All of a sudden, very quietly, Arsenal face a selection dilemma. It had been thought that might not be possible, with Arsenal down to 17 first team players. The names, after all, write themselves on the team sheet: Ramsdale; Tomiyasu, White, Gabriel, Tierney; Partey; Ødegaard, Xhaka; Saka, Lacazette, Martinelli. This has become Arsenal’s first choice eleven, though they’ve played fewer games as an entire eleven than you might remember. But Gabriel Martinelli’s suspension against Brentford allowed, if not for the re-emergence of Emile Smith Rowe, another reminder that he is one of Arsenal’s best players, and is really too good to be a substitute.
To be fair to Smith Rowe, and to Mikel Arteta, Smith Rowe’s stint on the bench has largely been to manage an ongoing muscular issue. It is easy to forget that this is Smith Rowe’s first season where he has been expected to participate nearly every week, whereas Bukayo Saka, for example, has essentially done that since the autumn of 2019. But, Martinelli’s suspension allowed for Smith Rowe to start only his second Premier League game in nine, and show his full range of quality, scoring his tenth goal of the season. The question now, with Wolves, a fairly important game on the agenda on Thursday, is how the hell can you drop him?
Smith Rowe had started in Arsenal’s last home league game, against Burnley. Then, he played as the left central midfield. Indeed, Smith Rowe hadn’t started on the left with Lacazette at centre forward since last season, but in replacing Martinelli, he largely mirrored Martinelli’s movement.
Smith Rowe, like Martinelli, is exceptionally good at carrying the ball, and making runs into the box, and we saw that with his goal. Yet, Smith Rowe also has the capability to get involved in combination play and creative play, and thus his passing from the left hand side was looking towards the inside:
We have seen Smith Rowe do this from wide areas and from central areas. That he can brings flexibility to Mikel Arteta, but also creates a dilemma: do you drop Smith Rowe or do you drop Martinelli—or someone else?
Arsenal’s system this season has switched to a 4-3-3. Whereas before, Arsenal would play a double pivot, Granit Xhaka is now slightly ahead of Thomas Partey, and more level with Martin Ødegaard on the right of the midfield three (which is why we have seen, then, Xhaka make more third-man runs). In practice, though, with how deep Lacazette drops, the system can switch to almost a diamond 4-4-2, with Saka and Martinelli wide forwards taking up more central positions in the channels, and Lacazette a de facto number 10. In that sense, it is hard to see Martinelli playing centre forward: while he may be a centre forward long term, his interpretation of the role would surely be different to how Lacazette plays, for having Martinelli drop deep to combine wouldn’t be the best utilizations of his strengths.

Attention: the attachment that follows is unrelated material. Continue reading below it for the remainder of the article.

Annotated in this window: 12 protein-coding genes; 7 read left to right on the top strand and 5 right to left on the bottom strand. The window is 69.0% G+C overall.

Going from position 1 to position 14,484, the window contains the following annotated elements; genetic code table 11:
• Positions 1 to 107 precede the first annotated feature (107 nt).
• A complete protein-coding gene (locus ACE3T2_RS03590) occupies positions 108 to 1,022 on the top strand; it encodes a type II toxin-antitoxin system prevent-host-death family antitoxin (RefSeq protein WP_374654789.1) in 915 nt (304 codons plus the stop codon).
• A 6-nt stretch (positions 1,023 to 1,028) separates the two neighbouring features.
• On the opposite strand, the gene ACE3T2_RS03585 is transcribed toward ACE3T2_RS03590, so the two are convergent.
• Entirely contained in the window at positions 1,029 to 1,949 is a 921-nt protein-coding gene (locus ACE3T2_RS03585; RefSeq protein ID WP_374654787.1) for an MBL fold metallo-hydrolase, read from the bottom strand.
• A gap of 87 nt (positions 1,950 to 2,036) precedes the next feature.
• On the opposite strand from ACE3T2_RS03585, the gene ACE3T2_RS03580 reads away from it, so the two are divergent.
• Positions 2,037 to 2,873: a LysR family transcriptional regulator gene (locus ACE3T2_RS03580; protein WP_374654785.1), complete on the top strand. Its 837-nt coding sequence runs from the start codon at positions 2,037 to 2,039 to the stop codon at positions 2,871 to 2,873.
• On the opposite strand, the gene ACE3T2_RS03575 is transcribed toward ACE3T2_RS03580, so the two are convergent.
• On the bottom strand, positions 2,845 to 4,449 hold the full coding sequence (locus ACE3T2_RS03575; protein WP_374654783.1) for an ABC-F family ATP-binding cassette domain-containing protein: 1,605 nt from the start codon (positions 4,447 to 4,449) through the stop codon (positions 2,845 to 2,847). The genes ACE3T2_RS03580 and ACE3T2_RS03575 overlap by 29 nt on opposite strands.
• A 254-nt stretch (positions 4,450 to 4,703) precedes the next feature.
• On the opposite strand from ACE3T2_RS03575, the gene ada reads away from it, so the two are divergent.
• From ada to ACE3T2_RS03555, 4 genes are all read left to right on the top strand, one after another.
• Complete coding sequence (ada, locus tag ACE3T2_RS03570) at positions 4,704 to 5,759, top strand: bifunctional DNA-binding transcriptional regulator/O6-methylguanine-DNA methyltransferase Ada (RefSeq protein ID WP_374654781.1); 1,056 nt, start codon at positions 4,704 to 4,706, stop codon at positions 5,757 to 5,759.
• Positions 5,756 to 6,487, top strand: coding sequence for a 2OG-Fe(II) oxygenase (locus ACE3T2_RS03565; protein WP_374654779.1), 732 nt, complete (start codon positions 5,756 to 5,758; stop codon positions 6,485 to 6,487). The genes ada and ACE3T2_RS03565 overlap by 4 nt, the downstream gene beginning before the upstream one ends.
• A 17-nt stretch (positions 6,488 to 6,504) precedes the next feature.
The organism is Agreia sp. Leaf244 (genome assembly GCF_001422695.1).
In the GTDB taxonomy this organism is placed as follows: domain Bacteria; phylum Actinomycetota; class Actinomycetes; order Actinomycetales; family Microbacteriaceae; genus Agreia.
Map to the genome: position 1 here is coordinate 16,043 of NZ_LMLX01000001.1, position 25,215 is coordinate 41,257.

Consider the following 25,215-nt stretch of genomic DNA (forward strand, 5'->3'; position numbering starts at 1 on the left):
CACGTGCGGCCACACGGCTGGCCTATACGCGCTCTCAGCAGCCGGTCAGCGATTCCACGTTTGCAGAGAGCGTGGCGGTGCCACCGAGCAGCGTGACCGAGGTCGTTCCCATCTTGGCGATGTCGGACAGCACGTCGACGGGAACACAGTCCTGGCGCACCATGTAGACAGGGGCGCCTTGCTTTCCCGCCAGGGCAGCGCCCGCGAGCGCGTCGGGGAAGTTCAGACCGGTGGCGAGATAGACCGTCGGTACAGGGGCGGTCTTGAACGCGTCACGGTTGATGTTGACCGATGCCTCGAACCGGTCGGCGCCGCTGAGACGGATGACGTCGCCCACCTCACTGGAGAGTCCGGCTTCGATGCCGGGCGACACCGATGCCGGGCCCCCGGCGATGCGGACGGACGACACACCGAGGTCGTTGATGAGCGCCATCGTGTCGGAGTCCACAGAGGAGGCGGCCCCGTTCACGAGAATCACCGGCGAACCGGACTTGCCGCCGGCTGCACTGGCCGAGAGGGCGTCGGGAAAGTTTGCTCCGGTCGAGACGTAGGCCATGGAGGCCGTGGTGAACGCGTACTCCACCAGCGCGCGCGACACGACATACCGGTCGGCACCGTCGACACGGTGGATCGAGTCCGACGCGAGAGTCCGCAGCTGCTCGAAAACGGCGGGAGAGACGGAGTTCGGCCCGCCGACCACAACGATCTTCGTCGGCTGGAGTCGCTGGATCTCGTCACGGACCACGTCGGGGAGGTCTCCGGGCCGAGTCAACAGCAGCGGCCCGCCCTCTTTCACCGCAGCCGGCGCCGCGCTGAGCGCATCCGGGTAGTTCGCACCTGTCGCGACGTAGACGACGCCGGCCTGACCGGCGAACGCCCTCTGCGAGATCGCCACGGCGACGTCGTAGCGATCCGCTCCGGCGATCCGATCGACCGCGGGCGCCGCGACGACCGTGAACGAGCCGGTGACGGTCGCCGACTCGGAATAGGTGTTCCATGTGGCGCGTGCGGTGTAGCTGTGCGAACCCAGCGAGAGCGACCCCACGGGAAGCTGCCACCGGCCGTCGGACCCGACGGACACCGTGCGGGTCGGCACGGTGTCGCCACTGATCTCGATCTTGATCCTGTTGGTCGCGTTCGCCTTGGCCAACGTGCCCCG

Yet, deploying Emile Smith Rowe as a false 9 could be one solution. While Smith Rowe might not hold the ball up as Lacazette can do, he can move more quickly, and can offer greater technical security and quicker ball movement. It would also get him closer to the triangle on the right hand side of Saka, Ødegaard, and the right back, supplied by Partey. Yet it would also allow him to combine with Martinelli on the left, and it could be one way of juicing Arsenal’s attack.
Another option would be to utilize Smith Rowe as the left number 8, in place of Xhaka. Arteta, cautious as he is, and looking to develop having secured Arsenal’s solidity, may eschew this. But, Xhaka in a box to box role is an awkward fit, and it would change the passing that Arsenal can call upon from that position. On one hand, Xhaka has a larger range of passing than Smith Rowe, but Smith Rowe has a quicker pass, and perhaps greater variety, especially in this system. With crossfield passing quickly becoming the job of Partey, Gabriel, and Ben White, Xhaka’s passing has largely been diagonals to the left hand side. Smith Rowe could do that; he could also carry the ball, cause players to commit, and change the tempo. The balance of Smith Rowe and Ødegaard as dual eights is perhaps not all the way there—but against teams that come to the Emirates looking to bunker, and with Arsenal’s improved counter-pressing, it could be a worthwhile risk.
However, this selection dilemma, like many, could work itself out. It could also end up being a good problem to have: to be able to bring Smith Rowe or Martinelli off the bench gives Arsenal real game-changers, which will be valuable during the run-in. Arsenal, though, are very close to reaching a point where the structure and solidity provided by two of the senior players isn’t enough when it affects the level of talent of the starting lineup.